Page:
Let us look at what has happened. The Government are charged with failing to deliver an accurate or speedy response, as the 61% showing testifies to. The reality is that they did not deliver a speedy response to the pandemic, but they delivered an entirely inadequate testing system based on a procurement system that has used speed as an excuse, if not cover, for making ideological choices. If truth be told, they have failed to secure their citizens, but they have certainly satisfied their cronies. Transparency and clarity there must be, but probity and competence are also required.
Let us consider the facts, because that is where I believe the Government are found wanting. Pillar 1 in England, as in Scotland and Wales, has delivered. Why is that? Because it is built on Public Health England, and on local public health agencies in Scotland and Wales—the same people who have dealt with viruses in the past; those who have dealt with meningitis outbreaks and norovirus, and indeed, in past generations, the cholera that I mentioned. In public health emergencies, they come to the fore; they are trained for them, they prepare for them and they are experienced in them.
Of course, that does not preclude the private sector or deny the need for recruitment of additional staff. That is self-evident when we face a crisis on this scale. But all that should be done under the guidance and the direction of those skilled and experienced staff who are trained in public health, who know what they are doing and—this is core to the motion—know the area that they are serving.
However, ideology has overridden that. The most damning evidence is from the independent adviser to the independent SAGE, Sir David King, who said that the Government claim to be following the science but have ignored the scientists. Instead of those tried-and-tested experts and others—new and old, experienced and not, but working with and to them—we got an army of consultants. Not medical consultants, who would have been welcomed by the population at large, but management consultants and consultancy firms who are neither qualified nor—again, this is fundamental to the motion—local, such as Sodexo, Serco and Deloitte.
We got 50 Deloitte testing centres, which then subcontracted to Serco, Sodexo, Mitie, G4S, Boots, Uncle Tom Cobleigh and all to carry out their mandate and, indeed, to staff and resource them. What should have been a local response delivered by public health officials has become a centralised service, divvied up and shared out among corporate pals—given to their pals; their family and friends, without going into other aspects; their corporate friends, and indeed big business donors. Who cares what their experience is in public health as long as they are on side politically? Why let public health get in the way of old pals’ needs?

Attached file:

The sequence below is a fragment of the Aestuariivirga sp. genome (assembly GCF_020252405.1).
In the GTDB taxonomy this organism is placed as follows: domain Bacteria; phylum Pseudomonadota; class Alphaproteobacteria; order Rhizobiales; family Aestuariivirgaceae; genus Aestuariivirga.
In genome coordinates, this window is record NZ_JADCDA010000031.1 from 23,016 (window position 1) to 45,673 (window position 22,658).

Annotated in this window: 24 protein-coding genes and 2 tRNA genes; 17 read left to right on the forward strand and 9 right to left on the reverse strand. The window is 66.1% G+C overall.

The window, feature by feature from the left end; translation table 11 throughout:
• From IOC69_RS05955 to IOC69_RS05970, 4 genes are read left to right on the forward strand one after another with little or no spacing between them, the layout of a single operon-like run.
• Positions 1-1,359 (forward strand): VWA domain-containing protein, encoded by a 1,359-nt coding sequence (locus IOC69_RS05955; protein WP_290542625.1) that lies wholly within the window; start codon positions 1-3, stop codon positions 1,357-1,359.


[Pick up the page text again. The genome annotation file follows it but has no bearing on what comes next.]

It gets worse. On
Neither public health nor public procurement is being satisfied with the current policy. Daniel Bruce of Transparency International warned, regarding the circumventing of competitive tendering proposals, about a blank cheque, but it is not a blank cheque for public health officials—it is a blank cheque for consultancy profits. It is not a de minimis amount, either, for we know that the magic money tree has been found and is being well and truly plundered. Although much is welcome, this most certainly is not. There have been 117 contracts worth £1.7 billion, 115 of those under fast-track rules dispensing with normal competitive tendering requirements, and two contracts of £200 million administered by Whitehall Departments. We even have contracts going to firms with Tory MPs as paid consultants. I am implying nothing, but when less scrutiny is required, more care should certainly be taken by those in office. This plethora of deals to family, friends and cronies does a political disservice and is as unhealthy as the virus in terms of the public good. While best value has been dispensed with, value for money is still required, not just by Daniel Bruce but by civil service rules. Fundamentally, as ever, probity and rectitude should be followed in government.
This debate is not simply about localised versus centralised. At its heart, it is a question of strategy by the Government, who have chosen, in addressing this pandemic, that it should be seen, and rather tragically has been seen, as increasing the percentage of consultants rather than the percentage of public health officials. Instead of seeing increasing largesse in public contracts going to consultants, not public health officials, we should have been seeing it going to those on the frontline who are dealing with need. Truncated procedures are needed, and they are acceptable, but the fact is that taxpayers are paying the price and citizens are bearing the cost, while, at the same time, corporate profits are being increased and public health officials undermined. It has become corporatism, with centralised cronyism, when it should be public health, localised and competent. It is, frankly, a national scandal.